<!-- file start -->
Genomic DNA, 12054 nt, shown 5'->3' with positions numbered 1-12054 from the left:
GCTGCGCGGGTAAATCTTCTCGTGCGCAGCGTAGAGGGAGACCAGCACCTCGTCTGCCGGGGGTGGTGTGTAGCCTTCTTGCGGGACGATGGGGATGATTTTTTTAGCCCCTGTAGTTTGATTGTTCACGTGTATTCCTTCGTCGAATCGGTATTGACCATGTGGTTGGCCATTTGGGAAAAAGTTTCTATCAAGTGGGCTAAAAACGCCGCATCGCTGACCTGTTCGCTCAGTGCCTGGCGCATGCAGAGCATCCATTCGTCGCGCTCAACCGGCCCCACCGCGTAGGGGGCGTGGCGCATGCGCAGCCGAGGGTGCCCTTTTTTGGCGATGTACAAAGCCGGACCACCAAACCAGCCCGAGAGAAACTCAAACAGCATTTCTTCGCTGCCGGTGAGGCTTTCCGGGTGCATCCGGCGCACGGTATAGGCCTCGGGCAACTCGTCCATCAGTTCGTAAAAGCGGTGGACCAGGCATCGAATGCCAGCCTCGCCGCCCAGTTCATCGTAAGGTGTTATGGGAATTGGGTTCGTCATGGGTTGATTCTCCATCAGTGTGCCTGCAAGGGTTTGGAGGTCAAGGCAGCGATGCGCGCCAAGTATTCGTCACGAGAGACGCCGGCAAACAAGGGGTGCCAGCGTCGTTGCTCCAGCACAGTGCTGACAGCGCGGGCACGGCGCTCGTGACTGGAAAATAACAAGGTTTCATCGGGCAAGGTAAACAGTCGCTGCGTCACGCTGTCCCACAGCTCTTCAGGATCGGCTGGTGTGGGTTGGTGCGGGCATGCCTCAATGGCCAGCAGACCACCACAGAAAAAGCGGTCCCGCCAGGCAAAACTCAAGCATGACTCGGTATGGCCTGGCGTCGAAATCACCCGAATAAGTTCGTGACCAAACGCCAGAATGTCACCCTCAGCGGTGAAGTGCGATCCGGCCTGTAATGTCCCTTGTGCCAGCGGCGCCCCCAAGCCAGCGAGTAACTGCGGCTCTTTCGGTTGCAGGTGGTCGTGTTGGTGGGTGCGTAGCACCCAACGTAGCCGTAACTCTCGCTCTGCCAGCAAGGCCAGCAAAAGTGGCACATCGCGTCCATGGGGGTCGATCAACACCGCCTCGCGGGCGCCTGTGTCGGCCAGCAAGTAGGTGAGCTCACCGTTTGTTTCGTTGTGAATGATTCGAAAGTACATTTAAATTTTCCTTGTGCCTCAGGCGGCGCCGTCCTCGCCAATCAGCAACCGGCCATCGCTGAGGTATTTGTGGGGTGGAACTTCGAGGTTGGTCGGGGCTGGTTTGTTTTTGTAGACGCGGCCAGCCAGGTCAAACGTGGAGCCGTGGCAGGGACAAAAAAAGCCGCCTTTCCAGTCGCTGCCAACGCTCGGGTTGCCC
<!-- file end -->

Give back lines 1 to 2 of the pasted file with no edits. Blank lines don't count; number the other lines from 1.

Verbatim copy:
Genomic DNA, 12054 nt, shown 5'->3' with positions numbered 1-12054 from the left:
GCTGCGCGGGTAAATCTTCTCGTGCGCAGCGTAGAGGGAGACCAGCACCTCGTCTGCCGGGGGTGGTGTGTAGCCTTCTTGCGGGACGATGGGGATGATTTTTTTAGCCCCTGTAGTTTGATTGTTCACGTGTATTCCTTCGTCGAATCGGTATTGACCATGTGGTTGGCCATTTGGGAAAAAGTTTCTATCAAGTGGGCTAAAAACGCCGCATCGCTGACCTGTTCGCTCAGTGCCTGGCGCATGCAGAGCATCCATTCGTCGCGCTCAACCGGCCCCACCGCGTAGGGGGCGTGGCGCATGCGCAGCCGAGGGTGCCCTTTTTTGGCGATGTACAAAGCCGGACCACCAAACCAGCCCGAGAGAAACTCAAACAGCATTTCTTCGCTGCCGGTGAGGCTTTCCGGGTGCATCCGGCGCACGGTATAGGCCTCGGGCAACTCGTCCATCAGTTCGTAAAAGCGGTGGACCAGGCATCGAATGCCAGCCTCGCCGCCCAGTTCATCGTAAGGTGTTATGGGAATTGGGTTCGTCATGGGTTGATTCTCCATCAGTGTGCCTGCAAGGGTTTGGAGGTCAAGGCAGCGATGCGCGCCAAGTATTCGTCACGAGAGACGCCGGCAAACAAGGGGTGCCAGCGTCGTTGCTCCAGCACAGTGCTGACAGCGCGGGCACGGCGCTCGTGACTGGAAAATAACAAGGTTTCATCGGGCAAGGTAAACAGTCGCTGCGTCACGCTGTCCCACAGCTCTTCAGGATCGGCTGGTGTGGGTTGGTGCGGGCATGCCTCAATGGCCAGCAGACCACCACAGAAAAAGCGGTCCCGCCAGGCAAAACTCAAGCATGACTCGGTATGGCCTGGCGTCGAAATCACCCGAATAAGTTCGTGACCAAACGCCAGAATGTCACCCTCAGCGGTGAAGTGCGATCCGGCCTGTAATGTCCCTTGTGCCAGCGGCGCCCCCAAGCCAGCGAGTAACTGCGGCTCTTTCGGTTGCAGGTGGTCGTGTTGGTGGGTGCGTAGCACCCAACGTAGCCGTAACTCTCGCTCTGCCAGCAAGGCCAGCAAAAGTGGCACATCGCGTCCATGGGGGTCGATCAACACCGCCTCGCGGGCGCCTGTGTCGGCCAGCAAGTAGGTGAGCTCACCGTTTGTTTCGTTGTGAATGATTCGAAAGTACATTTAAATTTTCCTTGTGCCTCAGGCGGCGCCGTCCTCGCCAATCAGCAACCGGCCATCGCTGAGGTATTTGTGGGGTGGAACTTCGAGGTTGGTCGGGGCTGGTTTGTTTTTGTAGACGCGGCCAGCCAGGTCAAACGTGGAGCCGTGGCAGGGACAAAAAAAGCCGCCTTTCCAGTCGCTGCCAACGCTCGGGTTGCCC